Dear readers and friends of our blog,

conversations with CEOs and managing partners of innovation consulting
specialist firms inspired me to write a piece on trends in the
innovation consulting services market. This report is nearly done and
will be published in a couple of weeks.

You have the chance to
receive a free copy of this 10-pager before its official publication.
What do you have to do? Simply share your view on trends in innovation
with us. My colleague Chris Andrews and I will then select the best
three responses from all your comments. The timeline? This challenge
will end on Monday 21 September, 2009 at noon EST.

As a starter, let me give you a sneak preview on two of the key trends that I am outlining in my report:

  • Most innovation programs focus idea generation, not development. The recession has revealed that at many companies
    there is not really a dedicated innovation process and framework in place. Many
    new innovation programs are primarily focused only around the generation of new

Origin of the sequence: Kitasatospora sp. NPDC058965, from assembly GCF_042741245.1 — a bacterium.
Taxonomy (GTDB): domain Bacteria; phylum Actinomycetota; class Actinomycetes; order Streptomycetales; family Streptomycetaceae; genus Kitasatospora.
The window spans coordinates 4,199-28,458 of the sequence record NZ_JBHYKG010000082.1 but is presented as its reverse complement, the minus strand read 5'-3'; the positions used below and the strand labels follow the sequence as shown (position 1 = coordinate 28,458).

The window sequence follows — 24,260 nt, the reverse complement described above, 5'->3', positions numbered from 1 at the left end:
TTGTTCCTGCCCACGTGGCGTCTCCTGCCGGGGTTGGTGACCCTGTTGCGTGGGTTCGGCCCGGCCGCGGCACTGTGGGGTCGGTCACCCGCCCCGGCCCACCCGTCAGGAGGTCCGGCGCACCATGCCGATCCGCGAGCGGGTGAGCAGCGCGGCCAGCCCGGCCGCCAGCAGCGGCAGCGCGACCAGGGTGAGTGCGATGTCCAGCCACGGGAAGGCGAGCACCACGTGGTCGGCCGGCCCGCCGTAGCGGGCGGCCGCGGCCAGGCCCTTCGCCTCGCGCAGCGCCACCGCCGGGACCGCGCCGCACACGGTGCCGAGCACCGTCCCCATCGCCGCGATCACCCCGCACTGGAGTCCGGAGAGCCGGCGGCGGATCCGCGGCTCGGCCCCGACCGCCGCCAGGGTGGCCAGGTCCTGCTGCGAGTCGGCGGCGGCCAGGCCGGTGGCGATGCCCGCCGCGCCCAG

ideas and on how to constantly grow the pool of ideas. The causal link between
    large numbers of ideas and greater innovativeness is still the most common form
    of thinking — but it is frequently misguided. Companies frequently lack an
    end-to-end approach to innovation, which is a clear requirement for innovation
    program success.
  • Innovation management solutions do not help
    if the underlying process is broken.
    Over the past few years software
    vendors have emerged which offer dedicated tools for managing
    and facilitating innovation efforts at companies. However, these solutions primarily focus on the idea
    and knowledge generation around innovation rather than the management of
    innovation processes. While only 13% of strategy professionals stated in
    a recent Forrester survey that they are using a dedicated innovation management
    tool, such technology tools in themselves are not a
    solution. Organizations must first establish their own innovation
    “infrastructure” — including a business purpose, clearly established innovation
    leaders, and support from stakeholders. Once companies have institutionalized innovation,
    executives should select the appropriate technologies that help to govern and support
    its innovation program.

With this, the blog challenge is now open.

Leave an insightful comment and get the chance to win!